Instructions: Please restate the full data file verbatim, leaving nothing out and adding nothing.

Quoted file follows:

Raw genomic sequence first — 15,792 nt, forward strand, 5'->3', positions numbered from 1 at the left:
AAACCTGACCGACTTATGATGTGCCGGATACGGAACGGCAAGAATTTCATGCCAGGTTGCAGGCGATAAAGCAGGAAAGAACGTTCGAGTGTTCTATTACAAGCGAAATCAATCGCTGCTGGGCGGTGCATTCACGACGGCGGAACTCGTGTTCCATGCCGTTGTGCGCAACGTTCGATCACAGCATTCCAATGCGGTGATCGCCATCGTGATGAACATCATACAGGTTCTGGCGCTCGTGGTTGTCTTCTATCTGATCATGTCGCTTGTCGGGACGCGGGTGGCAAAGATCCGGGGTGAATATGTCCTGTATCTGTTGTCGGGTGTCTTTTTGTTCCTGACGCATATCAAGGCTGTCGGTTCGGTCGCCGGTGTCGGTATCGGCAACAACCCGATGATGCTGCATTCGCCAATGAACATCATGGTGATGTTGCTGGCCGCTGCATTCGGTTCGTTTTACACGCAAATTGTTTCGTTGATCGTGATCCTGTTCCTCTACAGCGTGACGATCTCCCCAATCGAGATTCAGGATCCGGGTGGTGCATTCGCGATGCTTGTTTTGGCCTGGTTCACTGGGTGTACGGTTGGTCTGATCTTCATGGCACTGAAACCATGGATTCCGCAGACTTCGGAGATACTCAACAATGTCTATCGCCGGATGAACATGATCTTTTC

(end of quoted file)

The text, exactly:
Raw genomic sequence first — 15,792 nt, forward strand, 5'->3', positions numbered from 1 at the left:
AAACCTGACCGACTTATGATGTGCCGGATACGGAACGGCAAGAATTTCATGCCAGGTTGCAGGCGATAAAGCAGGAAAGAACGTTCGAGTGTTCTATTACAAGCGAAATCAATCGCTGCTGGGCGGTGCATTCACGACGGCGGAACTCGTGTTCCATGCCGTTGTGCGCAACGTTCGATCACAGCATTCCAATGCGGTGATCGCCATCGTGATGAACATCATACAGGTTCTGGCGCTCGTGGTTGTCTTCTATCTGATCATGTCGCTTGTCGGGACGCGGGTGGCAAAGATCCGGGGTGAATATGTCCTGTATCTGTTGTCGGGTGTCTTTTTGTTCCTGACGCATATCAAGGCTGTCGGTTCGGTCGCCGGTGTCGGTATCGGCAACAACCCGATGATGCTGCATTCGCCAATGAACATCATGGTGATGTTGCTGGCCGCTGCATTCGGTTCGTTTTACACGCAAATTGTTTCGTTGATCGTGATCCTGTTCCTCTACAGCGTGACGATCTCCCCAATCGAGATTCAGGATCCGGGTGGTGCATTCGCGATGCTTGTTTTGGCCTGGTTCACTGGGTGTACGGTTGGTCTGATCTTCATGGCACTGAAACCATGGATTCCGCAGACTTCGGAGATACTCAACAATGTCTATCGCCGGATGAACATGATCTTTTC